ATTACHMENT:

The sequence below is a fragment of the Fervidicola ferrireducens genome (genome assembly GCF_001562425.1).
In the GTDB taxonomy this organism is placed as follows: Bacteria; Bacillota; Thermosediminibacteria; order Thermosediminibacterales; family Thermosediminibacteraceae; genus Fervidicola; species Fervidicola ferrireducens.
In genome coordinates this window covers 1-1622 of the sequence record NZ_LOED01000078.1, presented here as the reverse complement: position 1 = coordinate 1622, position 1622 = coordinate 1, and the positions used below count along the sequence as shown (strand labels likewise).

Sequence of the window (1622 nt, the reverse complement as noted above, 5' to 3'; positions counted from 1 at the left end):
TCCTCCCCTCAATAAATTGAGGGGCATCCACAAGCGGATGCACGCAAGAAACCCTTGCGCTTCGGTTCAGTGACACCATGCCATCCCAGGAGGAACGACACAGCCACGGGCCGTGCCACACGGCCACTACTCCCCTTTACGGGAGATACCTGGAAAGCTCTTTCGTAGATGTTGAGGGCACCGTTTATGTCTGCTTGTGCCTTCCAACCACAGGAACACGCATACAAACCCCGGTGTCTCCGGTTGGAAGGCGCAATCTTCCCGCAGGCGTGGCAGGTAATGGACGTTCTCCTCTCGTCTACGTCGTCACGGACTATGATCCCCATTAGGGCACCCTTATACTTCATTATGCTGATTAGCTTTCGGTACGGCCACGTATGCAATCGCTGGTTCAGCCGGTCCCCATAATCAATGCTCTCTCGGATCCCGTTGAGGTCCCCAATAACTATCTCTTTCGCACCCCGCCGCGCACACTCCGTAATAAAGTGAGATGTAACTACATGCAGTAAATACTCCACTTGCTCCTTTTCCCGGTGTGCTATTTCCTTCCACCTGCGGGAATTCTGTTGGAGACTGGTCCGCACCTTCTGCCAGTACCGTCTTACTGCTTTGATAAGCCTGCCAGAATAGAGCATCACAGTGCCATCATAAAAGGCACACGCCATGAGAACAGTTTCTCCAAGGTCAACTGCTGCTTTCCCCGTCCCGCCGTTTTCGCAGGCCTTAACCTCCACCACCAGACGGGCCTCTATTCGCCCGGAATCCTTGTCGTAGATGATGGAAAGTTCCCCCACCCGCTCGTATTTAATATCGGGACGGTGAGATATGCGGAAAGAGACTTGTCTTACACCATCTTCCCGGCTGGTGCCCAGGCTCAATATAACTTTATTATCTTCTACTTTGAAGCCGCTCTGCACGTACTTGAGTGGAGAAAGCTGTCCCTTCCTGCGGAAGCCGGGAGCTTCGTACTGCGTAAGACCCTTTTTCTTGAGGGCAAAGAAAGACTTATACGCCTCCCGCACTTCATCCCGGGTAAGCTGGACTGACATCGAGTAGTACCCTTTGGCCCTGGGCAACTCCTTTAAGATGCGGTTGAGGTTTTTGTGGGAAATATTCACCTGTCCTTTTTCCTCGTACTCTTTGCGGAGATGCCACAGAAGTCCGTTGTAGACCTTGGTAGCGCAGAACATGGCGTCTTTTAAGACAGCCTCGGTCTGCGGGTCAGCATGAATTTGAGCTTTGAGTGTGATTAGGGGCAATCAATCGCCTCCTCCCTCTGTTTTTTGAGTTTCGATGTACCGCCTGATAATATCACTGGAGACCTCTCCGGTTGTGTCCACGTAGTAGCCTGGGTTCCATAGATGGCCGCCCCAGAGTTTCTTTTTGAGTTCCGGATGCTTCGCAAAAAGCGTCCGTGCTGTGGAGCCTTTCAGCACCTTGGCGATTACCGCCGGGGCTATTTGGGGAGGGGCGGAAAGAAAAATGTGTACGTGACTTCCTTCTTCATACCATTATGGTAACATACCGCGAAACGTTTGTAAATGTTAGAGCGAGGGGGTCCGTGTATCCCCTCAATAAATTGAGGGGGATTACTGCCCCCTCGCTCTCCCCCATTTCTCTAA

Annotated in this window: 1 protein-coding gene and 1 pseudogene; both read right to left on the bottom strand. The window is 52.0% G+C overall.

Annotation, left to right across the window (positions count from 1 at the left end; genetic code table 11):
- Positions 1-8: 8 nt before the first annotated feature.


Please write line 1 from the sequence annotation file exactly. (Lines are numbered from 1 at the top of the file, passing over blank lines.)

The sequence below is a fragment of the Fervidicola ferrireducens genome (genome assembly GCF_001562425.1).